By Kate Sheridan, Citizen Correspondent

    Local World War II veterans met for lunch recently at HoBo’s Restaurant in Trenton where they were met with warm greetings by other patrons and treated like gold by their server, Jessica, who doted over each one.

    The group meets once a month for lunch to enjoy each other’s company and conversations. The location varies as they are always looking for new venues. Most everyone brings a guest with them and everyone pays for their own meal. Some guests were spouses while others were friends, family or caregivers.

    Most everyone opted for the burgers which were the special of the day and offered several choices of sandwich combinations. The party size varies from month to month depending on everyone’s schedule. This month there were six veterans present, which was purported to be the most ever in attendance. Four were Navy and two were Army Air Corps.

    While enjoying their lunch the group was greeted by Tom Walter of Alliance Dairies who was moved to shake hands and speak to each one, expressing his gratitude for their service.

  • Chiefland misses playoffs with Levy Cup loss

    The Chiefland football team fell short of its highest goal – to reach the playoffs for the first time since 2004.

    The Indians fell victim to Williston’s defensive pressure last Friday, as they committed seven turnovers in their offensive backfield, most of which directly led to Red Devil scores, in falling 55-14 to their cross-county rivals.

    The loss boxed CMHS (5-5) out of the playoffs and handed the Levy County Cup to Williston (5-5) for the third-straight year. The Red Devils earned their first playoff bid since 2009 with the win. They face reigning Class 1A champions Pahokee in South Florida Friday Nov. 10. WMHS jumped ahead of a couple of 7-2 teams to qualify for the playoffs on the strength of their schedule under the new region-based, points structure, as it earned bonus points for facing eight recent playoff teams and made large gains in playing eight teams with winning records.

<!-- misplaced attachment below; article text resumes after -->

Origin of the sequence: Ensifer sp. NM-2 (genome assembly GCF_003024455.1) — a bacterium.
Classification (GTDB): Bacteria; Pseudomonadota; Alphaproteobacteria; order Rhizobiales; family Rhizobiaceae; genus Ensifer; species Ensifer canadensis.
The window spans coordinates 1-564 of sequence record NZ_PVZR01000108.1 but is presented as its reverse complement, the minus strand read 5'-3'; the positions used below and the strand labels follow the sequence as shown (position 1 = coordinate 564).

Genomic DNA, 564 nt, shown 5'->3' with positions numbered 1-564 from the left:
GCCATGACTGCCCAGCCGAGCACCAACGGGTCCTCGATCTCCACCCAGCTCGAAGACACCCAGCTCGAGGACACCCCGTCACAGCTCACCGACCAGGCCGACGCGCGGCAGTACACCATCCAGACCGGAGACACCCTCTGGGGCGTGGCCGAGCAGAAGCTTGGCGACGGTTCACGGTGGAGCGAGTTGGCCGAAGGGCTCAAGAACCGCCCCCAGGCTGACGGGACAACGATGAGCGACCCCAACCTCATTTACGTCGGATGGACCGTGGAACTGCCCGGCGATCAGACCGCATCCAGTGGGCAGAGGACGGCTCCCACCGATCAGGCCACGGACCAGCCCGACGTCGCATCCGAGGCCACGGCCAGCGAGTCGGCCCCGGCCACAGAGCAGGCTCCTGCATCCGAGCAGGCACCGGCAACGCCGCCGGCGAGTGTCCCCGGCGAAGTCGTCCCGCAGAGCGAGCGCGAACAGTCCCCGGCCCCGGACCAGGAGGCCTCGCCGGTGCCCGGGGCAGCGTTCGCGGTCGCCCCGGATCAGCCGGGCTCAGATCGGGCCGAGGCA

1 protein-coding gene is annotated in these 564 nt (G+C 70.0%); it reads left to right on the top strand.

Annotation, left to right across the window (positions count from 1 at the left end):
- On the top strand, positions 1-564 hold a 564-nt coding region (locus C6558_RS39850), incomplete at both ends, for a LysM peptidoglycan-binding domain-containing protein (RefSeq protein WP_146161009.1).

Despite the disappointment, first-year coach Adam Gore wanted to make sure his senior class understood the legacy it’s leaving the program, that the better days ahead will be built on the foundation first laid by the current seniors.

  • The Children’s Table pantry aiming resources for Puerto Rico

    The Children’s Table, a Bronson-based food pantry founded by Verna and Bill Brown, is going outside of the area it usually serves.

    While it might be new territory, its newest mission is right in the organization’s wheelhouse, as it applies its organizational skills, its more than two decades of experience and its indefatigable giving spirit to serve those in need in striken Puerto Rico, which is suffering from the overwhelming devastation wrought by Hurricane Maria on Sept. 20.

    The Children’s Table this month is sending a 40-foot shipping container with food, clothes, medical items and other supplies to the island with a focus on rural and inland areas, with up to around 15 shipments planned if all goes well. It’s collaborating with area pastors and ministries with experience in providing relief to areas in crisis here and overseas. The network is working with a longtime nonprofit in Puerto Rico to help with oversight and local logistics to the subject areas. The supplies will be distributed by ministers and small rural churches.

  • County Commission honors longtime EMS employee, union president

    Paul Shear, a longtime employee of the Levy County Department of Public Safety, who witnessed the modernization of the department and represented his co-workers as union president, was presented a plaque on the occasion of his retirement by the Board of County Commissioners Nov. 7.

    “(Shear) has been a very dedicated employee for many years at the Department of Public Safety,” BOCC chair John Meeks said. “I appreciate his many years of service. I’d say he’s one of the good ones because he stuck around so long, but he’s one of the good ones because he’s seen our EMS grow from its very infancy all the way to what it is today. I hate to lose him, but I’m sure he’s ready to retire and go onto something else.”

    Shear was also praised by Board members for his dealings with the Board as the public union president.

    “I enjoyed working with you all through the years,” Commissioner Lilly Rooks said to Shear. “It was easy to sit down with you and talk everything out.”

  • CES celebrates busy week of festivities

    By Tonya Townsend

    It was a busy week at Chiefland Elementary School during National Red Ribbon Week.

    The theme was “Your Future is Key, So stay Drug Free!!"

    Students and staff participated in dress-up days to bring awareness to drug prevention. A poster contest was held for grades 3-5, and a coloring contest for PreK through second grade. A special thanks goes to staff members Cheryl Tindale and Lisa Campbell for heading up all the week’s activities.

    On Tuesday, the Chiefland Rotary Club, along with the Interact Club from Chiefland Middle High School, painted pinkies purple for polio awareness. Students paid one dollar to paint their pinkies purple. The money raised helped to pay for polio vaccines.